Thames Water: CEO Cathryn Ross warns 'radical action' needed as firm's debt pile rises by 7% to £14.7bn
Thames Water bosses have warned that turning around the company will take time as it revealed its debt pile has increased by seven per cent to £14.7bn. Interim bosses said “immediate and radical action” is needed to improve its environmental and financial performance with a new three-year turnaround plan being pursued.
The UK’s biggest water supplier reported a 54 per cent drop in pre-tax profits to £246.4m in the six months to September 30. Revenues rose 12 per cent to £1.3bn but it spent a record £1bn on improving its network.
Bosses added that the firm will “continue to make the tough choices required to deliver what matters most to our customers and the environment.” It comes after the firm’s auditors recently warned that the water company could run out of money by next April if its shareholders do not invest more money. The group’s auditors, PricewaterhouseCoopers (PWC), said there is “material uncertainty” about its future because there are no firm arrangements in place to refinance a £190m loan held by one of the company’s subsidiary businesses.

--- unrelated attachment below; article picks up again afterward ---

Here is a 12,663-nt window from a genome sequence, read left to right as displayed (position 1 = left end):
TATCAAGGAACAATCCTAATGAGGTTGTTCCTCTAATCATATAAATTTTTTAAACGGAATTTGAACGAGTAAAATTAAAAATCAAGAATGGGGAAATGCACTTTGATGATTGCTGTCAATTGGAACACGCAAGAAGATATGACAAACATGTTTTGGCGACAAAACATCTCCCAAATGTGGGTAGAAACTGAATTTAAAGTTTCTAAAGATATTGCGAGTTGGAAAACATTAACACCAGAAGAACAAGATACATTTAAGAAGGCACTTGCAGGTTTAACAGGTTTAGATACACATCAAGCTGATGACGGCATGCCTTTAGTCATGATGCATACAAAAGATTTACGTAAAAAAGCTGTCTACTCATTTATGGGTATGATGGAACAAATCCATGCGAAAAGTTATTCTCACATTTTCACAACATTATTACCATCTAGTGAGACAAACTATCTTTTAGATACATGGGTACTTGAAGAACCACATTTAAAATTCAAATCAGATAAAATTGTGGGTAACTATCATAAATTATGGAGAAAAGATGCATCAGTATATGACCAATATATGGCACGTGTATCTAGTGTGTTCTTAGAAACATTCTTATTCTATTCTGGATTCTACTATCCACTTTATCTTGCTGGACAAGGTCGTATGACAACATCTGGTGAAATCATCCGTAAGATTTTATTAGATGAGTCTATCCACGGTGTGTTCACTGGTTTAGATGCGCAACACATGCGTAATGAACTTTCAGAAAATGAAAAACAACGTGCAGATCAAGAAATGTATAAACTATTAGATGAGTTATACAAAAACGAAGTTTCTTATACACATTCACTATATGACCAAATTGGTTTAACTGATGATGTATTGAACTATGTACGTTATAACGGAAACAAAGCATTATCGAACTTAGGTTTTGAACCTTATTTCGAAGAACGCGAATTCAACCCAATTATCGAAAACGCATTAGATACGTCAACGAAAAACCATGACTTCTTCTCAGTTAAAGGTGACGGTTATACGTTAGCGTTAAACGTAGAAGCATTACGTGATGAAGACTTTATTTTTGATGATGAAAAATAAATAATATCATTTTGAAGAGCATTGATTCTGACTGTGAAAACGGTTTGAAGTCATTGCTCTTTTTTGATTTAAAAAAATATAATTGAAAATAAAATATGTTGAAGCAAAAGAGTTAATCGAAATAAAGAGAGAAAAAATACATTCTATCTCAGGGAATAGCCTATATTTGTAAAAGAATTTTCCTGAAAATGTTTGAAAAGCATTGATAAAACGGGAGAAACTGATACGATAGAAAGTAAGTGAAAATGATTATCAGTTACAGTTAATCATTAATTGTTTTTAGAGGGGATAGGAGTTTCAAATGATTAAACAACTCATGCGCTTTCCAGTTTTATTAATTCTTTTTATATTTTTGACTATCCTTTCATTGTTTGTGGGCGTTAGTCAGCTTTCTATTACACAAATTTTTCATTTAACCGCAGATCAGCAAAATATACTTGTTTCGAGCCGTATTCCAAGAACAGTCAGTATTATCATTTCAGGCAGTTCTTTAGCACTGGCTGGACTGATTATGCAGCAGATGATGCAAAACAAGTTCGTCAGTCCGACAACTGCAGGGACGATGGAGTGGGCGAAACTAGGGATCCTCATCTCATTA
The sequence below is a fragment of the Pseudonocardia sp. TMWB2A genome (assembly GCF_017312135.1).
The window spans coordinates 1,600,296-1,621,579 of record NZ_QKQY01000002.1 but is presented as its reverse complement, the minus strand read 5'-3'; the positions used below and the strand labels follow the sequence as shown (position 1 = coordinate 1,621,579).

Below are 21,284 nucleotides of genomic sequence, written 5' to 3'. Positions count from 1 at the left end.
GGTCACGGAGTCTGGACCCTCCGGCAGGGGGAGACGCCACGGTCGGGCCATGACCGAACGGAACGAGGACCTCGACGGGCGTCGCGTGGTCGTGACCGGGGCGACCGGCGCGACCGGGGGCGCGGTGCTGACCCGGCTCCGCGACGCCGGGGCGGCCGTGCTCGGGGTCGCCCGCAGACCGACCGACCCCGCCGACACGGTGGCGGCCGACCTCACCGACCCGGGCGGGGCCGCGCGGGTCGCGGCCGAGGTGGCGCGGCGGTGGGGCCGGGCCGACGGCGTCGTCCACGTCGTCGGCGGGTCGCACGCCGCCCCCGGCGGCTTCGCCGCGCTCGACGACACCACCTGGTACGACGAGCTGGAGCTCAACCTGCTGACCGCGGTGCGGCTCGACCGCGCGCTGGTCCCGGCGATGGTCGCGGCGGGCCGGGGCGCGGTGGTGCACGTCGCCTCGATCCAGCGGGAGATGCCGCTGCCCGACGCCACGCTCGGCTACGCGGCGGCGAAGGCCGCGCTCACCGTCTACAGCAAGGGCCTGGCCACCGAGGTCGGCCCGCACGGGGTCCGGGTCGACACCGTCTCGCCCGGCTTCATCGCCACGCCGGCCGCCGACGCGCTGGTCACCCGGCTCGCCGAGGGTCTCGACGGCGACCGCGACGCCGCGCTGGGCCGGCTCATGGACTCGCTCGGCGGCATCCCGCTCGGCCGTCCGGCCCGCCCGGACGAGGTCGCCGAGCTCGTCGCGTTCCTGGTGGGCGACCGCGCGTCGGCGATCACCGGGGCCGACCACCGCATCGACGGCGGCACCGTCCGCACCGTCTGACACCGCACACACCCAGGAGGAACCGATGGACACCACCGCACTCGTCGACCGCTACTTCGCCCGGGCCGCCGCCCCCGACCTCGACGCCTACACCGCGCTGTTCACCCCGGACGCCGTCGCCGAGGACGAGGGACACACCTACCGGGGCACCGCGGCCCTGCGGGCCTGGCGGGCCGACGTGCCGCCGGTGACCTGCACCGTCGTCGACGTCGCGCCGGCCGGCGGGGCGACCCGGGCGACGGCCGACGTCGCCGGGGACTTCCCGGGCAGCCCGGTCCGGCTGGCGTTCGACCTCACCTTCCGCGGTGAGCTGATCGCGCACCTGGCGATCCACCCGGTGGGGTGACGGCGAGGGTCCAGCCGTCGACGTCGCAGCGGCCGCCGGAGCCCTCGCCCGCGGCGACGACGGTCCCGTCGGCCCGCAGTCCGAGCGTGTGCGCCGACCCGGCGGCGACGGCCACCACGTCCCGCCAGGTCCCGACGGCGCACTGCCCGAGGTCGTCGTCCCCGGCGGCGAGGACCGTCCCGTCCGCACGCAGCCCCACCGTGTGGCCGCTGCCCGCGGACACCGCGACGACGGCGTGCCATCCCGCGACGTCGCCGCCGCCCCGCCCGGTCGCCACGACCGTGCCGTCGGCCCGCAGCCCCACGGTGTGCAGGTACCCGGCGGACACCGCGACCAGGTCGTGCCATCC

Parliament’s Environment, Food and Rural Affairs Committee said on Friday (2 December) that “recent revelations of Thames Water’s financial situation” is raising “further concerns about the stability of the company’s finances.” The committee is considering calling the firm’s executives in to explain whether they misled MPs about the company’s financial situation when they gave evidence in the summer.
At the end of June, the government reportedly drew up contingency plans to temporarily bring Thames Water back into public hands as its debt pile reached £14 billion. Ministers were said to be in talks about the possibility of emergency nationalisation of the water company under a so-called special administration regime (SAR).
However, in July Thames Water investors agreed to provide £750m in funds over the next 18 months. Despite this the PWC has said that “the letter is not legally binding and there are no other firm commitments to refinance the £190m loan”.